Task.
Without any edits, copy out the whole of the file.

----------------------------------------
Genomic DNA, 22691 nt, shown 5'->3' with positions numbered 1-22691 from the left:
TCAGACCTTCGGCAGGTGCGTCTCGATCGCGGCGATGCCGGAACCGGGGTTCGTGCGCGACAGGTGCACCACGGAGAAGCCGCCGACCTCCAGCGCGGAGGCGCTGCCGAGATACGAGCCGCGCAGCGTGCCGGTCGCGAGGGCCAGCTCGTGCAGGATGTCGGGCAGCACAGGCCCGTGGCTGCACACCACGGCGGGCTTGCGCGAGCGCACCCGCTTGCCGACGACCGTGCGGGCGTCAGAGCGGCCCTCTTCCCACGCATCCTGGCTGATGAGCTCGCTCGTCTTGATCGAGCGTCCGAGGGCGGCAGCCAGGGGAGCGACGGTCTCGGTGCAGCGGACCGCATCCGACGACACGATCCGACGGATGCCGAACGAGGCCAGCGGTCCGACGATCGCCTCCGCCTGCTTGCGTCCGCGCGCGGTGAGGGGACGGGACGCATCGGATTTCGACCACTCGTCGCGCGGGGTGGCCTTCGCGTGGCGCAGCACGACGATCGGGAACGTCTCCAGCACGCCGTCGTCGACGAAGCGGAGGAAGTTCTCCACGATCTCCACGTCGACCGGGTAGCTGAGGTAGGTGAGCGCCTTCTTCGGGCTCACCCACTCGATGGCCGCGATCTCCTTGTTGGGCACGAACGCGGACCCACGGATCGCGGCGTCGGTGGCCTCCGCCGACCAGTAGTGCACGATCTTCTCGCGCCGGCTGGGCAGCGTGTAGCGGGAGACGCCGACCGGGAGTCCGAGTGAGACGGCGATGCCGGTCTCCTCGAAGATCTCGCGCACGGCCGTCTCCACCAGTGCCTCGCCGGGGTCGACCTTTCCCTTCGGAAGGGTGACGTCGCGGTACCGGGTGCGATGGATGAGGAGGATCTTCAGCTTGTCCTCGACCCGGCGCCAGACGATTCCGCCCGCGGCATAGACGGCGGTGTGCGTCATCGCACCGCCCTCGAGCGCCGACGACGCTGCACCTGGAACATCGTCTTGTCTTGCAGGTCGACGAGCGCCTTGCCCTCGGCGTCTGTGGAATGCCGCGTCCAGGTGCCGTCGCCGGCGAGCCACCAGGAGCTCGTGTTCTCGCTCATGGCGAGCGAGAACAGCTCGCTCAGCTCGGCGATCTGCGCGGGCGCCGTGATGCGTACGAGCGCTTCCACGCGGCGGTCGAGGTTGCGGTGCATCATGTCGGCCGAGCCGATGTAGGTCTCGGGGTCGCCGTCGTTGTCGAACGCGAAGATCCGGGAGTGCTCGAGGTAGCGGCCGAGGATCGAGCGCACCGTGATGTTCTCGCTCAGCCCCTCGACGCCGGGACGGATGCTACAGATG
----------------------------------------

Genomic DNA, 22691 nt, shown 5'->3' with positions numbered 1-22691 from the left:
TCAGACCTTCGGCAGGTGCGTCTCGATCGCGGCGATGCCGGAACCGGGGTTCGTGCGCGACAGGTGCACCACGGAGAAGCCGCCGACCTCCAGCGCGGAGGCGCTGCCGAGATACGAGCCGCGCAGCGTGCCGGTCGCGAGGGCCAGCTCGTGCAGGATGTCGGGCAGCACAGGCCCGTGGCTGCACACCACGGCGGGCTTGCGCGAGCGCACCCGCTTGCCGACGACCGTGCGGGCGTCAGAGCGGCCCTCTTCCCACGCATCCTGGCTGATGAGCTCGCTCGTCTTGATCGAGCGTCCGAGGGCGGCAGCCAGGGGAGCGACGGTCTCGGTGCAGCGGACCGCATCCGACGACACGATCCGACGGATGCCGAACGAGGCCAGCGGTCCGACGATCGCCTCCGCCTGCTTGCGTCCGCGCGCGGTGAGGGGACGGGACGCATCGGATTTCGACCACTCGTCGCGCGGGGTGGCCTTCGCGTGGCGCAGCACGACGATCGGGAACGTCTCCAGCACGCCGTCGTCGACGAAGCGGAGGAAGTTCTCCACGATCTCCACGTCGACCGGGTAGCTGAGGTAGGTGAGCGCCTTCTTCGGGCTCACCCACTCGATGGCCGCGATCTCCTTGTTGGGCACGAACGCGGACCCACGGATCGCGGCGTCGGTGGCCTCCGCCGACCAGTAGTGCACGATCTTCTCGCGCCGGCTGGGCAGCGTGTAGCGGGAGACGCCGACCGGGAGTCCGAGTGAGACGGCGATGCCGGTCTCCTCGAAGATCTCGCGCACGGCCGTCTCCACCAGTGCCTCGCCGGGGTCGACCTTTCCCTTCGGAAGGGTGACGTCGCGGTACCGGGTGCGATGGATGAGGAGGATCTTCAGCTTGTCCTCGACCCGGCGCCAGACGATTCCGCCCGCGGCATAGACGGCGGTGTGCGTCATCGCACCGCCCTCGAGCGCCGACGACGCTGCACCTGGAACATCGTCTTGTCTTGCAGGTCGACGAGCGCCTTGCCCTCGGCGTCTGTGGAATGCCGCGTCCAGGTGCCGTCGCCGGCGAGCCACCAGGAGCTCGTGTTCTCGCTCATGGCGAGCGAGAACAGCTCGCTCAGCTCGGCGATCTGCGCGGGCGCCGTGATGCGTACGAGCGCTTCCACGCGGCGGTCGAGGTTGCGGTGCATCATGTCGGCCGAGCCGATGTAGGTCTCGGGGTCGCCGTCGTTGTCGAACGCGAAGATCCGGGAGTGCTCGAGGTAGCGGCCGAGGATCGAGCGCACCGTGATGTTCTCGCTCAGCCCCTCGACGCCGGGACGGATGCTACAGATG